Well, there was the image of me standing there (somewhere) listening to some music, and then all of a sudden beginning to sing my own song that I thought complimented the other music. And I was annoyed when I awoke because I never really remember my dreams and it would have been nice to remember the song I was singing because. . . .
No, not that kind of dream.
My ambitions, then? But they would have to be a certain kind of ambition to present to God, wouldn’t they? Like making sure that every puppy in the world had a safe home to live in. That kind of dream?
Well, kind of.
I’ve never felt so flummoxed in my life.
It was contemplative prayer, after all. So I know I had time to just relax into the vision and see where it went.
ME: Just how far are we up the path, anyway?
ISAIAH: Your dreams, Julia? Any swords that you want to rid yourself of, possibly?
I like swords. Really like swords. Truth. Justice. Humility. Piety. So, so many. Why would I want to give any of them up?
It became not quite a staring contest. More an admission of utter perplexment.
The time to pray was up.
There’s always tomorrow. Perhaps if I put a little more effort into it.
Effort into contemplative prayer? Going opposite directions at the same time, that.
So the next day dawns. I wait for my prayer time. (Prayer time #3: contemplative prayer. Begins with a short reading of Father Keating. Ends with a decade on the rosary.)
Up the path I go. I recognize it. I just know I’ll get past Isaiah this time.
Well, perhaps I could just sit by him and think it over. Good thing I put a nice rock there by the side of the path. I’m aware of other people walking up and smoothly passing by the checkpoint. I just need a little time.
I think of dreams as wants. And my mind twists around at the recognition of the word. Want. I remember a time, not that long ago, when I came to realize that my life had been made up of needs, as in, you always have what you need. But I came to an astounding observation that my life had had very few wants in it. I can remember wanting a bicycle once. And another time, when situations were changing around, wanting a friend.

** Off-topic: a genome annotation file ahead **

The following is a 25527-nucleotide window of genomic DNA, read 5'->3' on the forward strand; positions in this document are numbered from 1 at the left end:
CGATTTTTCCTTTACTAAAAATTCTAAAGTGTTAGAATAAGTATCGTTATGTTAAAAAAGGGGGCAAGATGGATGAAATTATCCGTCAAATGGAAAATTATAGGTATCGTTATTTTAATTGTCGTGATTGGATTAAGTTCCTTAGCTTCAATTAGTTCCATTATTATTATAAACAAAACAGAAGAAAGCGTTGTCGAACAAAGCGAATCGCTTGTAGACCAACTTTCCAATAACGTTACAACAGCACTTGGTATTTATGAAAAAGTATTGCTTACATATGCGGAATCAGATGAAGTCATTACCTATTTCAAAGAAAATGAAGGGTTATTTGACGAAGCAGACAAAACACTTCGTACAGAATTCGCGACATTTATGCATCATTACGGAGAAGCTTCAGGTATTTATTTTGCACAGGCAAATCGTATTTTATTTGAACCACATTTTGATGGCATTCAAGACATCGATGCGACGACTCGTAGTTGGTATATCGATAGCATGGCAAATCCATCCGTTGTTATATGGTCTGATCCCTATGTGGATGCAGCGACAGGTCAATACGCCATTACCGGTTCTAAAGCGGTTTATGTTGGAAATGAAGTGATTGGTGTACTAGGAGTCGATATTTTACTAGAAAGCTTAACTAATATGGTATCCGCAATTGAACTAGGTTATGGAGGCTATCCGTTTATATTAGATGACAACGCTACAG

Both wants, I remembered, were graciously awarded me.
This introspection came at the time that I realized that I didn’t understand what happiness was. Not the happiness of watching your child blow out her birthday candles, or of getting to sing Thanksgiving hymns.
Just pure happiness. Of breaking through that barrier of reservation and consideration to an experience of pure joy.
So if I didn’t know about wants in my life, how was I supposed to find a dream in me?
I could think of something that was a not-want. But I didn’t feel that turning that around worked: no matter what I did, it still had a negative in it.
I thought of something: I would like to crack a code of God. And I sat on my stone, watching the people dance around Isaiah on their way upward. And I saw myself as my father’s daughter. My father who accomplished things in his life. Who was one of the men who developed the first translation (aka, code breaking) computer deep in the ninth basement of the Pentagon. And who, later in life, developed the radio transmission system for the first space capsules. Sounds from outer space.
And I laughed. Sitting on my stone. Here I was: my father’s daughter. The one who works on cracking codes. Just not from enemies around the world.
And one who receives the signals from the real outer space.
But where is the dream?
So I asked myself, start at the end and work back. If you were there before God, what would you ask him for? What dream would you want him to fulfill?
And I realized that all I would want in that situation was permission to sit by his side and just watch.
Watch his people. His organization. His creation. His dream expressed.
As a young woman, walking away from God for a time, I came to realize that different people have different ambitions. Some want to play basketball. Others to play the violin. And still others to run the world.
It was then, away from God, that I told myself the truth: I wanted to know what was on the other side of the horizon.
But this couldn’t be the dream I presented to Isaiah and God. This was actually my life.
And while reading my prayers at night, I saw the words: I am one who sits and prays. Who prays for the sins of others, and who prays for healing in myself and in the world.
And I thought, yes, that’s it. That’s exactly who I am.
I sit and I pray.
Where is the dream in that? It must be there somewhere.
Heavenly Father, stay with me as I contemplate the invitation you hold out to me.